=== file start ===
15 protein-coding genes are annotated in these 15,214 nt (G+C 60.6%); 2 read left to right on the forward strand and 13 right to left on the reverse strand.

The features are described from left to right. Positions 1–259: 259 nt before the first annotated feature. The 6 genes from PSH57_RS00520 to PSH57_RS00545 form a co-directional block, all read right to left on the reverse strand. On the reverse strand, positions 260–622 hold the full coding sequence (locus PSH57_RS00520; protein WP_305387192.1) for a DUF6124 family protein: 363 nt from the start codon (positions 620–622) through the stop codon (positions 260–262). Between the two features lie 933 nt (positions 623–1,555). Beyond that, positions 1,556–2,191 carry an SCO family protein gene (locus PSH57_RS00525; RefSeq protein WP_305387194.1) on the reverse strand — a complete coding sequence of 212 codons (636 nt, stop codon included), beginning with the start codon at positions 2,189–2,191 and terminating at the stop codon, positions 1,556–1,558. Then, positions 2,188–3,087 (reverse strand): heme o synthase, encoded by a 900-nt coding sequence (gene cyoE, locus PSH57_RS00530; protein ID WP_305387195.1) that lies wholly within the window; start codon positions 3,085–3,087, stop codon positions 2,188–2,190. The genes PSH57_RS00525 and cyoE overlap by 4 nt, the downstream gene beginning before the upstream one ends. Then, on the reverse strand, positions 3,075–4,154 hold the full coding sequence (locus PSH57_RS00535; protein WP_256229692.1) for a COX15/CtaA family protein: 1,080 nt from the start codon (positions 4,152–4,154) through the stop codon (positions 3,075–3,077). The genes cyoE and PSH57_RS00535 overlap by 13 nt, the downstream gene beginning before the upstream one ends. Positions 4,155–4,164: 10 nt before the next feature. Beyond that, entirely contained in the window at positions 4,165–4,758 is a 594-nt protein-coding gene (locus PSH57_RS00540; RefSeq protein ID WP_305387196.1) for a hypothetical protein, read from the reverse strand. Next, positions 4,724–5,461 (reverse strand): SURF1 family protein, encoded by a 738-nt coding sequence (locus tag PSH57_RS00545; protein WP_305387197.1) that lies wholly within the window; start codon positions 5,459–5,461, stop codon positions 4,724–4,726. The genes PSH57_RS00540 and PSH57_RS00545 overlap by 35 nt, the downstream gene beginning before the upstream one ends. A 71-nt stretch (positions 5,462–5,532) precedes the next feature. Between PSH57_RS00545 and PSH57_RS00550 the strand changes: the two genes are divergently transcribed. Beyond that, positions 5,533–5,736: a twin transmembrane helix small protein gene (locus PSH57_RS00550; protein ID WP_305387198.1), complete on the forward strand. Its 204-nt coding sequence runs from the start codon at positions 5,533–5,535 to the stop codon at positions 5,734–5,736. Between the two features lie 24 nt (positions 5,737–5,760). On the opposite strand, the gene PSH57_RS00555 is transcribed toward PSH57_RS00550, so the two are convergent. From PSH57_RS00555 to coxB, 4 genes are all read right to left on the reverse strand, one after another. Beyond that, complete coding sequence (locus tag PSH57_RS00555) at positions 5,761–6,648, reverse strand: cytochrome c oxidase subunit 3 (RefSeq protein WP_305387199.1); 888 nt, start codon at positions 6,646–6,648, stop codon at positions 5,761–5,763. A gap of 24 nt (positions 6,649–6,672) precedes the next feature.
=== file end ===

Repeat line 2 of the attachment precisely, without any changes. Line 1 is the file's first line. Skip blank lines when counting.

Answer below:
The features are described from left to right. Positions 1–259: 259 nt before the first annotated feature. The 6 genes from PSH57_RS00520 to PSH57_RS00545 form a co-directional block, all read right to left on the reverse strand. On the reverse strand, positions 260–622 hold the full coding sequence (locus PSH57_RS00520; protein WP_305387192.1) for a DUF6124 family protein: 363 nt from the start codon (positions 620–622) through the stop codon (positions 260–262). Between the two features lie 933 nt (positions 623–1,555). Beyond that, positions 1,556–2,191 carry an SCO family protein gene (locus PSH57_RS00525; RefSeq protein WP_305387194.1) on the reverse strand — a complete coding sequence of 212 codons (636 nt, stop codon included), beginning with the start codon at positions 2,189–2,191 and terminating at the stop codon, positions 1,556–1,558. Then, positions 2,188–3,087 (reverse strand): heme o synthase, encoded by a 900-nt coding sequence (gene cyoE, locus PSH57_RS00530; protein ID WP_305387195.1) that lies wholly within the window; start codon positions 3,085–3,087, stop codon positions 2,188–2,190. The genes PSH57_RS00525 and cyoE overlap by 4 nt, the downstream gene beginning before the upstream one ends. Then, on the reverse strand, positions 3,075–4,154 hold the full coding sequence (locus PSH57_RS00535; protein WP_256229692.1) for a COX15/CtaA family protein: 1,080 nt from the start codon (positions 4,152–4,154) through the stop codon (positions 3,075–3,077). The genes cyoE and PSH57_RS00535 overlap by 13 nt, the downstream gene beginning before the upstream one ends. Positions 4,155–4,164: 10 nt before the next feature. Beyond that, entirely contained in the window at positions 4,165–4,758 is a 594-nt protein-coding gene (locus PSH57_RS00540; RefSeq protein ID WP_305387196.1) for a hypothetical protein, read from the reverse strand. Next, positions 4,724–5,461 (reverse strand): SURF1 family protein, encoded by a 738-nt coding sequence (locus tag PSH57_RS00545; protein WP_305387197.1) that lies wholly within the window; start codon positions 5,459–5,461, stop codon positions 4,724–4,726. The genes PSH57_RS00540 and PSH57_RS00545 overlap by 35 nt, the downstream gene beginning before the upstream one ends. A 71-nt stretch (positions 5,462–5,532) precedes the next feature. Between PSH57_RS00545 and PSH57_RS00550 the strand changes: the two genes are divergently transcribed. Beyond that, positions 5,533–5,736: a twin transmembrane helix small protein gene (locus PSH57_RS00550; protein ID WP_305387198.1), complete on the forward strand. Its 204-nt coding sequence runs from the start codon at positions 5,533–5,535 to the stop codon at positions 5,734–5,736. Between the two features lie 24 nt (positions 5,737–5,760). On the opposite strand, the gene PSH57_RS00555 is transcribed toward PSH57_RS00550, so the two are convergent. From PSH57_RS00555 to coxB, 4 genes are all read right to left on the reverse strand, one after another. Beyond that, complete coding sequence (locus tag PSH57_RS00555) at positions 5,761–6,648, reverse strand: cytochrome c oxidase subunit 3 (RefSeq protein WP_305387199.1); 888 nt, start codon at positions 6,646–6,648, stop codon at positions 5,761–5,763. A gap of 24 nt (positions 6,649–6,672) precedes the next feature.